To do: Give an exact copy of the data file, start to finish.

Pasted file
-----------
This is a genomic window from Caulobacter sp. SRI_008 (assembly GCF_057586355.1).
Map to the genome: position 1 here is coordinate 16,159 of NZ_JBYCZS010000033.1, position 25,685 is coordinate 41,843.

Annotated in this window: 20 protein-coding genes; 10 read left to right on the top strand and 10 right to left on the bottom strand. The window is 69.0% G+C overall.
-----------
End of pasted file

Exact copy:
This is a genomic window from Caulobacter sp. SRI_008 (assembly GCF_057586355.1).
Map to the genome: position 1 here is coordinate 16,159 of NZ_JBYCZS010000033.1, position 25,685 is coordinate 41,843.

Annotated in this window: 20 protein-coding genes; 10 read left to right on the top strand and 10 right to left on the bottom strand. The window is 69.0% G+C overall.